While diesel demand tends to be the weakest in the summer, U.S. and global demand for gasoline was unusually strong this year. In addition, even though gas prices at the pump in most parts of the U.S. have followed crude oil prices lower, the national average retail price was lifted by skyrocketed retail gasoline prices in California due to ongoing supply disruptions there.
Traditionally, relatively higher diesel prices reflect a combination of strong global diesel demand, U.S. federal fuel taxes that are 6cts/gal higher than those for gasoline, and higher production costs of ultra-low-sulfur diesel that was phased in between 2006 and 2010 in the Northeast, which accounts for more than 80% of the U.S. heating-oil demand.
However, the rare price parity between U.S. gasoline and diesel retail prices is likely to be a short-term phenomenon, as mogas consumption moderates with the end of the summer-driving season and diesel demand grows in response to agricultural harvest in the fall and the increasing use of home heating oil during winter, the EIA said.
The EIA expects retail gasoline prices to average $2.27/gal in December 2015, compared to diesel fuel's $2.87/gal, it said in its July Short-Term Energy Outlook.
Phillips 66 said it is expanding the accessibility and potential use of E85 by letting marketers in four states offer the blend of 85% ethanol and gasoline under the branded canopy.
The test, launched in response to some marketer demand, affects about 1,300 sites in Iowa, Illinois, Nebraska and Colorado. The states were selected based on requests from marketers and the availability of ethanol.
"Phillips 66 believes the key to a secure energy future is the efficient and effective use of a variety of energy sources," the company said in an announcement. "Ethanol is one energy option which includes other renewable and alternative fuel sources, as well as traditional energy sources like crude oil and natural gas."
Under its normal policy, the major requires branded marketers selling E85 to dispense the blend outside the branded canopy in a separate unbranded fueling dispenser. That policy remains in effect for sites excluded from the pilot program.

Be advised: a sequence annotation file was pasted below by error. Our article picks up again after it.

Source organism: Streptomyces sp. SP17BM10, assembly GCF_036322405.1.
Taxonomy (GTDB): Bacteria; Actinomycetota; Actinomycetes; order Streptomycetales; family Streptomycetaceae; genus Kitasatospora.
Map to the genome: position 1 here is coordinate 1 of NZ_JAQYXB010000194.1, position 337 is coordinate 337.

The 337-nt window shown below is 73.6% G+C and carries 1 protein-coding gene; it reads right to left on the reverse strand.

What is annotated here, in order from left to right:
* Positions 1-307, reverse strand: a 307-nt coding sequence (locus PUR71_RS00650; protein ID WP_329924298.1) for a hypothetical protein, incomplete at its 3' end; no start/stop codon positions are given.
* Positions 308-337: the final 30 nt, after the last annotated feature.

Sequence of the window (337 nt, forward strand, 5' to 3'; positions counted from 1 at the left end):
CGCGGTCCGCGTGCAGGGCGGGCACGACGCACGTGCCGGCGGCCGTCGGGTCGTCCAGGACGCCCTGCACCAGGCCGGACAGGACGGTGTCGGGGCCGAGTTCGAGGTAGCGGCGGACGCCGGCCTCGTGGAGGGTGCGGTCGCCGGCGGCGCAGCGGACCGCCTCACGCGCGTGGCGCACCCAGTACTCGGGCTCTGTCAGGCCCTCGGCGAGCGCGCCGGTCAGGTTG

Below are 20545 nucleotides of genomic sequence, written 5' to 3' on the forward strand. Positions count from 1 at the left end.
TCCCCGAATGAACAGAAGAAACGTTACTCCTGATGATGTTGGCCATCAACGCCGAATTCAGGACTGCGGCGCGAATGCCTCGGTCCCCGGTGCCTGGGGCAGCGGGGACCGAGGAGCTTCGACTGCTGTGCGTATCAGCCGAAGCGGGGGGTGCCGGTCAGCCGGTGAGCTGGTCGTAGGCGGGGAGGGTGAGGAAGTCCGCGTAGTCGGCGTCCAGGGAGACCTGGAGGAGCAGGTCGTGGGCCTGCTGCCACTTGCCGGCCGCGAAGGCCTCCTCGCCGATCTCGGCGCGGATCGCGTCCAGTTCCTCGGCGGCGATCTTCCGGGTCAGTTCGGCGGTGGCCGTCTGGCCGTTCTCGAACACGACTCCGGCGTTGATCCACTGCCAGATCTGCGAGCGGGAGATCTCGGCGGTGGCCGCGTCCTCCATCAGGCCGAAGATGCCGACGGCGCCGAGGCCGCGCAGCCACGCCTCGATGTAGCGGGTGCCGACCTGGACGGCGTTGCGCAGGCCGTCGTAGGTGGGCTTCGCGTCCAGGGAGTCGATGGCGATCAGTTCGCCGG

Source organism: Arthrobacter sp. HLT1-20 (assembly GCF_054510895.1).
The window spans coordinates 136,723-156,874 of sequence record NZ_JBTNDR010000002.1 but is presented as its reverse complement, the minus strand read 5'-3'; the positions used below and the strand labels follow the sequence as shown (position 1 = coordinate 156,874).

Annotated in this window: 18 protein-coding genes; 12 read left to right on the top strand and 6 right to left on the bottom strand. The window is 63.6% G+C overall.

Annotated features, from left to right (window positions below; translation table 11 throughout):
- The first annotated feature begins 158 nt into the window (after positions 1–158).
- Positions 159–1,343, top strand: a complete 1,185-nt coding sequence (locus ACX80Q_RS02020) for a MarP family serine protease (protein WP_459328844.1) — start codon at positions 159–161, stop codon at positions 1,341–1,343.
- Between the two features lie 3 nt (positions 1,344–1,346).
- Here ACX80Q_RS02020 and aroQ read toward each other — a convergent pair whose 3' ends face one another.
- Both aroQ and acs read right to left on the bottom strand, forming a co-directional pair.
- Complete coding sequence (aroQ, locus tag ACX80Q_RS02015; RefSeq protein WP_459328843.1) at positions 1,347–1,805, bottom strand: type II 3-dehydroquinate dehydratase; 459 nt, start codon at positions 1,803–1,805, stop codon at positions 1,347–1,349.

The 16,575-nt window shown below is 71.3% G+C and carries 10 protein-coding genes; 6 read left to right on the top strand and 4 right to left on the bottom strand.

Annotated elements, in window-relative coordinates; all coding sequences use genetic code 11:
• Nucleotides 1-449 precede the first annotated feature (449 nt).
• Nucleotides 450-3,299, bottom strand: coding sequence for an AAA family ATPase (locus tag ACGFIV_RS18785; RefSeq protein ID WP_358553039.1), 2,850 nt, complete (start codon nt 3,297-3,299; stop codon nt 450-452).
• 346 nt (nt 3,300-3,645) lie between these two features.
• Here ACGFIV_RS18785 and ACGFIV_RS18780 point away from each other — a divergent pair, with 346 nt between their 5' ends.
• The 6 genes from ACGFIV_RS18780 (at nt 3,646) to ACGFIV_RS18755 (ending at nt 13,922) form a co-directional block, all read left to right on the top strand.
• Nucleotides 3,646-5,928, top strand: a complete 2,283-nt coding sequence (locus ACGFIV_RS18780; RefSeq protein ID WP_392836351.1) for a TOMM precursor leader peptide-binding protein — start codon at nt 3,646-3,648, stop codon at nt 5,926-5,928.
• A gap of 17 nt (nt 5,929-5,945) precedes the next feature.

And Phillips 66 said it still expects marketers in the E85 test to meet its new image standards.
The major said it will measure customer response to the pilot along with "other operational, demand and quality metrics ... to determine a future offering."
Prices for heavy sour Canadian crude continue to tumble by far more than futures benchmarks such as Brent and WTI. The slide has initially widened margins for refiners in the Great Lakes and Rockies, but it could ultimately result in spot gasoline and diesel prices that approach or slip beneath last winter's lows.
The price of Western Canadian Select (WCS), the closest thing to a benchmark for oil sands production, is now assessed at around $35.50/bbl. Some of that decrease comes thanks to a drop in the August WTI futures quote, which was at $51.25/bbl at presstime, but about $8/bbl of the summer decline is attributable to aggressive discounting by producers who need to find a home for output.
Earlier this summer, WCS sold for a discount of just $6.50-$7.50/ bbl off WTI futures at the Hardisty, Alberta, origination point. This morning finds sellers talking a $15.75/bbl discount for August barrels, and the discount averages some $15.30/bbl off WTI for the rest of 2015. Producers regularly were able to get more than $50/bbl for WCS in late May and early June, but there is the clear prospect that values could flirt with $30/bbl, just as they did at the bottom of the global market last winter.
The wider discounts come thanks to the return of production knocked out by spring wildfires and some upgrader work. But majors such as ExxonMobil's Imperial affiliate continue to ramp up production, and some late-summer turnaround work by refiners such as Flint Hills at its Pine Bend refinery diminished demand. Some other PADD2 maintenance could keep heavy crude oil blends under pressure through autumn.
Companies like Flint Hills, as well as BP (Whiting) and Marathon (Detroit) are the beneficiaries, along with several refiners in the Rocky Mountain region. Delivered barrels of Canadian heavy crude can lay in to plants at $38-$40/bbl. Even with recent price drops, diesel is priced at nearly twice the value of crude, while Chicago CBOB and RBOB sell for $75/bbl and $85/bbl, respectively.
Put another way, diesel and gasoline could lose another 30-50cts/gal and still keep some Midwestern refineries in the black on fuel margins.